Sun, Nov 12, 2017 - Page 3 News List

Officials propose statutes to regulate campgrounds

ENFORCEMENT:An anonymous official said personnel constraints and the remoteness of most campgrounds makes it difficult to detect their illegal development

By Hsiao Yu-hsin and Jake Chung  /  Staff reporter, with staff writer

The Tourism Bureau on Tuesday said it has proposed including camping under the Act for the Development of Tourism (發展觀光條例) to provide a legal basis for the regulation of campgrounds due to their sudden proliferation.

While there are legal campgrounds, concentrated mostly in national parks or farming resorts, there has been a sharp increase in the number of questionable operations, the bureau said.

As the number of campers in the nation has grown to 2 million, many business owners have been attempting to profit off the trend, it added.

Some businesses have occupied and developed national land, despite their designations as areas susceptible to mudslides and landslides, the bureau said.

Through the proposed statutes, the bureau said it hopes to create regulations for the establishment of campgrounds, as well as related issues.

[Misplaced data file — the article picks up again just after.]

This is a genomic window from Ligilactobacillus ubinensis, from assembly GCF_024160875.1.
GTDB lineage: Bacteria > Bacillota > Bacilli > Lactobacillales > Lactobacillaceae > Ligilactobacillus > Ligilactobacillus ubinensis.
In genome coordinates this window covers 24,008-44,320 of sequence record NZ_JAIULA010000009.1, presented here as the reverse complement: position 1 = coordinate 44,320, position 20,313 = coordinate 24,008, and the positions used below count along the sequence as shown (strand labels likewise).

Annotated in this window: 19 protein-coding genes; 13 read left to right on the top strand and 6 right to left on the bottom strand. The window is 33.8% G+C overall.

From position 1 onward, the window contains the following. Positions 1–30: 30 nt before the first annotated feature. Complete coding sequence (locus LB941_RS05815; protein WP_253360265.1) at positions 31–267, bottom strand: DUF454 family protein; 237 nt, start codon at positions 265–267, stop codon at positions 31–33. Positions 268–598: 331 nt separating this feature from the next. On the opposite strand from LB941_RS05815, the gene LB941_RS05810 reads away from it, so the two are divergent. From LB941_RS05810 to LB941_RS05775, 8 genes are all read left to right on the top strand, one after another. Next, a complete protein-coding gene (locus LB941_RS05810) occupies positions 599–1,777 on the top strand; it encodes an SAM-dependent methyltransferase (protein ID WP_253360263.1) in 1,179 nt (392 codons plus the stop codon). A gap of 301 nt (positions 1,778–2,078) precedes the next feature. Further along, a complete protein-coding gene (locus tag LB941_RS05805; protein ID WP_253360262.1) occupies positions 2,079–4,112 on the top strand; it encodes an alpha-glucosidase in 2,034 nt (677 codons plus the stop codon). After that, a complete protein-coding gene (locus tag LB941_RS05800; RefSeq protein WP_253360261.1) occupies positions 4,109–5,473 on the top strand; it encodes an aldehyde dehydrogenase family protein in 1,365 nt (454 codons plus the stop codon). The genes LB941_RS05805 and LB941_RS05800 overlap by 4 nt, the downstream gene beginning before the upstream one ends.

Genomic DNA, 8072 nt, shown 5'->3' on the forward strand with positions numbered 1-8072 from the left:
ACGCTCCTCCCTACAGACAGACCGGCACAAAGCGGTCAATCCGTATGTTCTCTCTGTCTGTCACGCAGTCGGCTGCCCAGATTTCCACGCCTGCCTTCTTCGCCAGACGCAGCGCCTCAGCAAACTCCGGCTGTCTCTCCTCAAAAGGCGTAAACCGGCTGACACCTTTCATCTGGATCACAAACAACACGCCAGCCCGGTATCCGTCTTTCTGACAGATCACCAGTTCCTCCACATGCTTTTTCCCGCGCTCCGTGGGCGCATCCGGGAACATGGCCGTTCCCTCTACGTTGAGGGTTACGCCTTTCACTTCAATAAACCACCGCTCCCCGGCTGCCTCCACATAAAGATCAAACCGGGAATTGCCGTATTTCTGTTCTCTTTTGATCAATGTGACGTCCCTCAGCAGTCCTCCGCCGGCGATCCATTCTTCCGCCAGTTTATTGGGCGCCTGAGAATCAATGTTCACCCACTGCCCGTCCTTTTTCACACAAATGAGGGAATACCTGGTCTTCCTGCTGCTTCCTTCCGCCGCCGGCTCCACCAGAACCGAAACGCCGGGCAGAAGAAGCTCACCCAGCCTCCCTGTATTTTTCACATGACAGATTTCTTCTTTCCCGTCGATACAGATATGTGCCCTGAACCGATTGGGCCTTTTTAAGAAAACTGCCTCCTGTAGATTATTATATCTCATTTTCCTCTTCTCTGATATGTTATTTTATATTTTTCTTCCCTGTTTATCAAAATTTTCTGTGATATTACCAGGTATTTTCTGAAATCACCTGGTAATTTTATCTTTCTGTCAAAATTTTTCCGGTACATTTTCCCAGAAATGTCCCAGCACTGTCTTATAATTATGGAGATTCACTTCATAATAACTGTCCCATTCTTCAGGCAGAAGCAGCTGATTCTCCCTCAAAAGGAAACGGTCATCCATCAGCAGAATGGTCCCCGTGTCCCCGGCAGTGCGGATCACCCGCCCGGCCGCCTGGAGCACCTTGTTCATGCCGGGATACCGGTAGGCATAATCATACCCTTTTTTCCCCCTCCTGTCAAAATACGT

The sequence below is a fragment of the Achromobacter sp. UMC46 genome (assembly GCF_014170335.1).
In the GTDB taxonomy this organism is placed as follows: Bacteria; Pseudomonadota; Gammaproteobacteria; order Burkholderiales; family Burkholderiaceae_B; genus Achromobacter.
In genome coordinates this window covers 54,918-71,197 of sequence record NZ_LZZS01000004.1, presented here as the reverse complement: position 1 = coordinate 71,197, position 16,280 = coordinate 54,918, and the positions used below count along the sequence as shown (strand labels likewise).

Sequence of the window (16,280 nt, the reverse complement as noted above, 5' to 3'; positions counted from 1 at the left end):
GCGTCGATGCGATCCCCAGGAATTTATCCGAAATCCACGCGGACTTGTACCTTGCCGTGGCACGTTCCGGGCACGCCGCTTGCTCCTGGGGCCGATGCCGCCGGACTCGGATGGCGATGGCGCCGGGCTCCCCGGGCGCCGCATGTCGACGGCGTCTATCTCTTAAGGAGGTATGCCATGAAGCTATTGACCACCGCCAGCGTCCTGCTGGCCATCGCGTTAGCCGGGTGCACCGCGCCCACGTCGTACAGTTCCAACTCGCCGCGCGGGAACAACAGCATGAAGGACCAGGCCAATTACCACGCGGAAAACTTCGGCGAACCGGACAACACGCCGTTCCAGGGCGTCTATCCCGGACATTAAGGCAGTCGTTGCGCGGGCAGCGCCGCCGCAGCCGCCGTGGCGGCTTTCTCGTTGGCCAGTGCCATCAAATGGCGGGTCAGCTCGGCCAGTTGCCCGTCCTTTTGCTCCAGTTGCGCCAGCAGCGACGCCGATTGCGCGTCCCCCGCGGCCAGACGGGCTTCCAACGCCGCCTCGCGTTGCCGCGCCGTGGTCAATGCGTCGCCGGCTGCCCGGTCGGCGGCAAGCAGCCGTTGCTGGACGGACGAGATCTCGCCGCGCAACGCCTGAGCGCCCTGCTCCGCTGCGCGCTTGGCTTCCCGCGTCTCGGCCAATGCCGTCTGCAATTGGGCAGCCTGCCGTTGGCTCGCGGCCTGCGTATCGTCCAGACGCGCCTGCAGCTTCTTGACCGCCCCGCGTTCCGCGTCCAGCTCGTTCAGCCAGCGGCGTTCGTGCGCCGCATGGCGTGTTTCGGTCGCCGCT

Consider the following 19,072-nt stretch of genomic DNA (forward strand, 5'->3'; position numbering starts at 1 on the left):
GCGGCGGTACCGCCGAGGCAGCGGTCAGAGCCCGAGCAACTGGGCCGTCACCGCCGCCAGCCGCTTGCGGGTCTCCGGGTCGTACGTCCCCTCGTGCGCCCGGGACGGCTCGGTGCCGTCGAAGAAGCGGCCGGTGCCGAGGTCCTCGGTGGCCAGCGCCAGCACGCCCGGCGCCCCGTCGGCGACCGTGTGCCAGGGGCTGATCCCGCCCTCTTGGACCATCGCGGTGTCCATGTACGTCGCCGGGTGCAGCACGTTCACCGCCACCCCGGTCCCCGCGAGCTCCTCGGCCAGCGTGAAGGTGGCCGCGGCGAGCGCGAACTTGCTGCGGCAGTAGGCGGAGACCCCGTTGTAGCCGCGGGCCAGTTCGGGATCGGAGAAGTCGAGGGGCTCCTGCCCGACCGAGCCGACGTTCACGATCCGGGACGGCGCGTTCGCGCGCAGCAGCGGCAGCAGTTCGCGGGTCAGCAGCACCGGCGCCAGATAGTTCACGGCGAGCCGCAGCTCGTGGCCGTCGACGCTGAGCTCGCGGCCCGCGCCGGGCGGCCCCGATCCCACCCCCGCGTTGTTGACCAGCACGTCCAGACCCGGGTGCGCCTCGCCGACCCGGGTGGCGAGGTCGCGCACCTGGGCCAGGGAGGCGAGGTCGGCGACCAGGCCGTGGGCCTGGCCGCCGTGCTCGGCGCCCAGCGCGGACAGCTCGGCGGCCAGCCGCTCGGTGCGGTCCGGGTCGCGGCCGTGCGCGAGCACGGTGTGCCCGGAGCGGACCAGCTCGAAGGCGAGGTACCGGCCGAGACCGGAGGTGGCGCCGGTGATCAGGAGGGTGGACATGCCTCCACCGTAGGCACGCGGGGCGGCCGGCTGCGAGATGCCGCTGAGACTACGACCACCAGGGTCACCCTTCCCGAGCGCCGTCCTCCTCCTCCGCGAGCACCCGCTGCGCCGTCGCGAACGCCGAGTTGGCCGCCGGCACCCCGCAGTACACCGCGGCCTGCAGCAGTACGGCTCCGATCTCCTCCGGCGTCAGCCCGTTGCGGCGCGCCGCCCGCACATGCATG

One such issue is regulating disputes with campers, although whether the statutes would mandate that camping ground operators use a formulaic contract has not been determined.

Disputes have stemmed from a variety of management styles, with some campground operators providing nothing but land on which to camp and charging no fees, while others require users to pay for various services, the bureau said.

Whether campground owners would be forced to take out insurance for campers remains up for debate, the bureau said, adding that other issues, such as refunds, should also be considered.

While it is possible to trace jurisdiction for certain campgrounds to local governments, upholding the law would be the most difficult element, said a government official, who asked not to be named.

Personnel constraints make it difficult to catch illegal developers and most campgrounds are in remote areas, meaning it would require a tip-off for an investigation, the official said.

Ultimately, it would be up to local governments to handle how regulations are implemented and to decide which fines would be levied against those breaking the law, the official said, adding that existing fines have not created a sufficient deterrent for the illegal development of campgrounds.

The requisite amendments to the act that would allow the proposed statutes ensure that any legislative deliberation on the issue cannot occur before next year, the bureau said.

However, in the meantime, the bureau said it would consult local governments and inform them of key points of the proposed regulations so that they can inform campers and business of which campgrounds are legal.

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